In early February 2018, The New York Times reported that “For more than two years, unmarked Israeli drones, helicopters and jets have carried out a covert air campaign conducting more than 100 airstrikes inside Egypt – frequently more than one a week – and all with the approval of Abdel-Fattah Al-Sisi.” This is a clear evidence on the transformation of the army’s doctrine.
Through the memoirs of the commanders of the Egyptian army, it seems that the peace treaty with Israel did not change the military doctrine toward Israel. Instead, they considered that Egypt is in a stage of temporary and unstable peace which will, sooner or later, be followed by other wars. Undoubtedly, the most prominent shift in the doctrine of the Egyptian army started with the access of Al-Sisi to power – to the extent that both countries conducted joint military operations in Sinai!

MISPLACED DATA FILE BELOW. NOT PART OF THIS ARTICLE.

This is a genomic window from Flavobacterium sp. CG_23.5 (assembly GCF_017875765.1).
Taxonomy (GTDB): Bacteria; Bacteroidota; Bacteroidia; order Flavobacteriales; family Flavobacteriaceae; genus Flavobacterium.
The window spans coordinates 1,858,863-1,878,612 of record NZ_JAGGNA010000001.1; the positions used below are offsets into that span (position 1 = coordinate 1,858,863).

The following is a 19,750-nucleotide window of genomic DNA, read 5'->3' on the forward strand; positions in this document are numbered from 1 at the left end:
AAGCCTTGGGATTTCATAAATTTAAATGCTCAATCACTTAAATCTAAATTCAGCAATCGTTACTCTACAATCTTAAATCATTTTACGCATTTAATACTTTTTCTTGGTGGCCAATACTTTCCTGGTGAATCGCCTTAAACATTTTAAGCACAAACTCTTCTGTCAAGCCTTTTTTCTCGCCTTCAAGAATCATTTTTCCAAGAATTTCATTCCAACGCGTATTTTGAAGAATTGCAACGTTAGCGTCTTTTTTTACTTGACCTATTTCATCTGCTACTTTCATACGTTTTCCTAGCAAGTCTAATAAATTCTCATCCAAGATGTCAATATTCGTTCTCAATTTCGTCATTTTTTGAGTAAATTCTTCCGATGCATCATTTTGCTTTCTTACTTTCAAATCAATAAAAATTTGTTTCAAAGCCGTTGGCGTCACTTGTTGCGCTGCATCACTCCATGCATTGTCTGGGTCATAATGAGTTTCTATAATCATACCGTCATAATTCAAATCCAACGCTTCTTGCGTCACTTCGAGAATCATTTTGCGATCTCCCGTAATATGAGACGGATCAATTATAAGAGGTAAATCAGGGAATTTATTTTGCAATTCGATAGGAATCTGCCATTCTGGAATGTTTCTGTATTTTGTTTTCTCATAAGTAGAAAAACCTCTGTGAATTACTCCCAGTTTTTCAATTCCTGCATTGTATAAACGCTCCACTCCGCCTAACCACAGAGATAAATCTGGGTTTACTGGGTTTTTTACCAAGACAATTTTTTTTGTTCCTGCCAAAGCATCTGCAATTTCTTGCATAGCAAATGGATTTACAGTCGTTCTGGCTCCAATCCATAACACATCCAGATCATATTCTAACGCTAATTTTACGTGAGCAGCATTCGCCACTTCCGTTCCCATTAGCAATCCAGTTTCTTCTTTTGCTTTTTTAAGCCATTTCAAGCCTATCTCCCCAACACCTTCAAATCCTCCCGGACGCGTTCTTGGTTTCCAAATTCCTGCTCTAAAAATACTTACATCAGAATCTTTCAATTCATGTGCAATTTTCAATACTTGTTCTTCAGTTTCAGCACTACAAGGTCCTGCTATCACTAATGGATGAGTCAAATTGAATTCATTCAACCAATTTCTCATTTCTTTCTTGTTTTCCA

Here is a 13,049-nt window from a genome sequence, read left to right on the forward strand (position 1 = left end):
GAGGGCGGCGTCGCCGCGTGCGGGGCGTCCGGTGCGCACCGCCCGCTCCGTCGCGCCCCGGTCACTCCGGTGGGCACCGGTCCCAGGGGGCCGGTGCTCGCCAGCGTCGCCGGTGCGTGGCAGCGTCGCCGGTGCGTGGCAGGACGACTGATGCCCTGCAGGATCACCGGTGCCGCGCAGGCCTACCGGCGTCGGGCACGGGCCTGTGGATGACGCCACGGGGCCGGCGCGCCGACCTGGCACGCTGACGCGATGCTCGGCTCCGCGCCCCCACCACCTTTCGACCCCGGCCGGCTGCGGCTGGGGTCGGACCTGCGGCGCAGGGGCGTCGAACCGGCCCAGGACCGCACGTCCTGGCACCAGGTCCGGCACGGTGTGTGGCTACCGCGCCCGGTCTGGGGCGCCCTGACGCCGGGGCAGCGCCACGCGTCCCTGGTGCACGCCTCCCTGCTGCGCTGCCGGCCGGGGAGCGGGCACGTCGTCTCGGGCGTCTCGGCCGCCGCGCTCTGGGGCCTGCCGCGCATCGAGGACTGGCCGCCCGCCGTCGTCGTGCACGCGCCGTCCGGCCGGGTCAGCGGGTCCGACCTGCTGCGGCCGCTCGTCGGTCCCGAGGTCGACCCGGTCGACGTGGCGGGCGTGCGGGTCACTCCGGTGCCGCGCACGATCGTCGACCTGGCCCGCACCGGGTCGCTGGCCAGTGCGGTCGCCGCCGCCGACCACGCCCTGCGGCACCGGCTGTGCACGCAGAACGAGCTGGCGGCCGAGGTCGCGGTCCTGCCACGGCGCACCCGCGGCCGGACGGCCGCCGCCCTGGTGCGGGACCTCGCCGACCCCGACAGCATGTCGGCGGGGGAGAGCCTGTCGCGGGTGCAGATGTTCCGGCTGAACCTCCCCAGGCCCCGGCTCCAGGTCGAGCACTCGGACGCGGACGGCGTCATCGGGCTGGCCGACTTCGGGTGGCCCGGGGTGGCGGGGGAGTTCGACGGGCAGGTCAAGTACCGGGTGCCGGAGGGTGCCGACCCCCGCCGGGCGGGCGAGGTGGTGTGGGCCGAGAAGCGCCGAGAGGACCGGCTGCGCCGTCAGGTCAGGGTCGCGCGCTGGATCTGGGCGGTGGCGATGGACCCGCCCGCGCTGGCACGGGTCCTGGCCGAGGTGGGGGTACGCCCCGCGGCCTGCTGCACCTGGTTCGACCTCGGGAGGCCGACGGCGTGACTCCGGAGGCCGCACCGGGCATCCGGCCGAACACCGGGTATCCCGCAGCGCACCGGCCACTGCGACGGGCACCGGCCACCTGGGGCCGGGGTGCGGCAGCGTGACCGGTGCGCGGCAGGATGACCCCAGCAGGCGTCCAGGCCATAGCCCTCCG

On the other hand, the military exercises and parades showed another serious shift in the Egyptian army, i.e. training on how to engage in guerrilla warfare – which had been previously rejected by Field Marshal Tantawi when he was defense minister. This came during the “Defenders of friendship” exercises that brought together Egyptian forces with Russian troops (2016-2017). Also, the Bright Star military exercises with the US – to counter the insurgency in northern Sinai – were resumed in 2017, after being suspended by the US for eight years.